Labor is throwing shade on Prime Minister Scott Morrison's claim that he and his government had no role in the Australian Federal Police (AFP) raids on the ABC yesterday and a Newscorp reporter a day earlier.

The AFP showed up in the Sydney headquarters of the ABC seeking documents related to "The Afghan Files" series of stories in 2017, which revealed wrongdoing and abuses committed by Australian troops in the Afghanistan War.  Before that, Federal agents raided the home of of News Corp journalist Annika Smethurst, who had reported on secret plans to allow government spying.

"First of all let me say that my government is absolutely committed to freedom of the press, secondly these are matters that were being pursued by the AFP operationally at complete arm's length from the government, not in the knowledge of the government, not at the instigation of government ministers," Morrison said on Thursday.  "I can understand, particularly for the journalists involved, this would have been very upsetting and a very anxious and concerning event," he added.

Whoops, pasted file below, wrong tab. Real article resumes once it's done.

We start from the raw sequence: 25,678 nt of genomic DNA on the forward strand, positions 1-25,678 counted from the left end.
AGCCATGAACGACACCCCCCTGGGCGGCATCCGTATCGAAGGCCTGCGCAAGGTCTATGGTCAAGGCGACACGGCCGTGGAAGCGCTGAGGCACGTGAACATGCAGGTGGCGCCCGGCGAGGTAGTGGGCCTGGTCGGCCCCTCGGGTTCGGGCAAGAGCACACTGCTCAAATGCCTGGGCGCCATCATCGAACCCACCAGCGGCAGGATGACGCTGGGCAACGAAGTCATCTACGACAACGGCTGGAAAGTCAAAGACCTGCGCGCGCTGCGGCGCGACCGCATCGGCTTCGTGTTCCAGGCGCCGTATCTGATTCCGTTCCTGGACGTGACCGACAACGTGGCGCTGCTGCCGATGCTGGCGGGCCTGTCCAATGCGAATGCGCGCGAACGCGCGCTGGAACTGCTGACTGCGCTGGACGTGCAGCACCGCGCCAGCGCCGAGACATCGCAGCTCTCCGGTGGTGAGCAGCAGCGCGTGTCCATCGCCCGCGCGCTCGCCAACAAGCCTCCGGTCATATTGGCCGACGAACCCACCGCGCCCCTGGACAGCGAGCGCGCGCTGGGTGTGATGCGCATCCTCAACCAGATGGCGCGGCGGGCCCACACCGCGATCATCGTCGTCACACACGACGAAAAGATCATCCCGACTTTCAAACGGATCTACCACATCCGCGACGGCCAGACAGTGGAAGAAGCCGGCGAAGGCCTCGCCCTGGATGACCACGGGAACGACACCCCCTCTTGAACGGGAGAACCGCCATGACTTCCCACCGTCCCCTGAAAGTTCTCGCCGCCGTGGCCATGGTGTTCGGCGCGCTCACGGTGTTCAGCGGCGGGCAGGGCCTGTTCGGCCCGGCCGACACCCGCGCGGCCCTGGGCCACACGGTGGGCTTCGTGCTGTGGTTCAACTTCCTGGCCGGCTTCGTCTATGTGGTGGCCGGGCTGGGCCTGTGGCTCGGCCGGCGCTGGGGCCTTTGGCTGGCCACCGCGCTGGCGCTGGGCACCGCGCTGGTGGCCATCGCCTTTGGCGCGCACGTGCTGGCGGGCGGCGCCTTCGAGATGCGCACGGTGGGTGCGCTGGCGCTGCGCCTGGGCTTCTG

Labor is rubbishing that excuse.

"What we can't have is these hollow, hollow words from Mr. Morrison saying that he believes in press freedom when these raids are happening right now in Australia," Shadow attorney-general Mark Dreyfus told ABC's Radio National.  "It's the government which referred these matters in the first place.  It's the government which made a decision that these leaks - not all the other leaks that occur within government administration - warranted investigation."

Morrison claims the referrals came from departmental secretaries, and were submitted before he became prime minister.